Billie May was born with no hands, no feet, and no fear. For his entire life he has refused to see himself as different from anybody else.
As a result of unexplained birth defects, Billie’s left leg is missing entirely; his right, from the knee down. His left arm ends just past the elbow; his right with a small nub at the wrist.
Yet with the aid of prosthetic limbs and plenty of hard-headed determination, Billie has not only learned to live a fully self-sufficient life, he’s also one of Ranger North’s most versatile equipment operators.
“I’m very impressed with Billie,” says Phil Flowers, his supervisor. “He can run almost anything and will do whatever we need him to do. I’m proud of him.”
“He’s my hero,” adds co-worker Richard “Captain” Blair unashamedly. “To me he’s ten feet tall.”
Hired in the early 1990s to work in traffic control, Billie soon learned to operate a wide range of equipment, from rollers and loaders to scrapers and dozers. After a brief period living in Kentucky, Billie is now back in action at Ranger. And the emphasis is definitely on “action.” Billie is known for his outstanding work ethic and “never say never” spirit.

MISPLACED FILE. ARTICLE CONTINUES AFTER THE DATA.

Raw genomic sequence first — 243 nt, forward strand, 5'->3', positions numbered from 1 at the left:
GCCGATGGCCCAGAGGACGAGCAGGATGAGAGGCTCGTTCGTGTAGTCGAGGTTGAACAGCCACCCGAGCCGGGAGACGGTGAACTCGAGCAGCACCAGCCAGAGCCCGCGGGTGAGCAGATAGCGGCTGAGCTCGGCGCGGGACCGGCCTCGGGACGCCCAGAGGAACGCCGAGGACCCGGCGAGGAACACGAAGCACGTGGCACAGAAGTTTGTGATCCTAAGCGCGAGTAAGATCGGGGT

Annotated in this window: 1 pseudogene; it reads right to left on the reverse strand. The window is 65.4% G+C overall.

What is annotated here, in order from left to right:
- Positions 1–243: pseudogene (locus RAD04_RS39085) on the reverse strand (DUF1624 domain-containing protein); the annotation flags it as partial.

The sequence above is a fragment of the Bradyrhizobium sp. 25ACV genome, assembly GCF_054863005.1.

“I’ve had some guys who get a sore finger and don’t want to come in to work,” Phil says. “Billie wishes he had a finger that could be sore. But he doesn’t let that stop him.”
Indeed, on the job or off, Billie is remarkably sure-handed. When he’s not compacting a subgrade or loading out old asphalt, he enjoys shooting pool in one of Daytona’s many tournaments.
As he speaks with a visitor, he fishes out a new pack of cigarettes, unwraps the top, taps one out, and lights up a smoke, his hook and nub accomplishing the task with impossible ease. He mentions that he wants to get into stock car racing someday.
Stock car racing? And why not?
If Billie May has learned one thing, it’s never put limits on what he can do.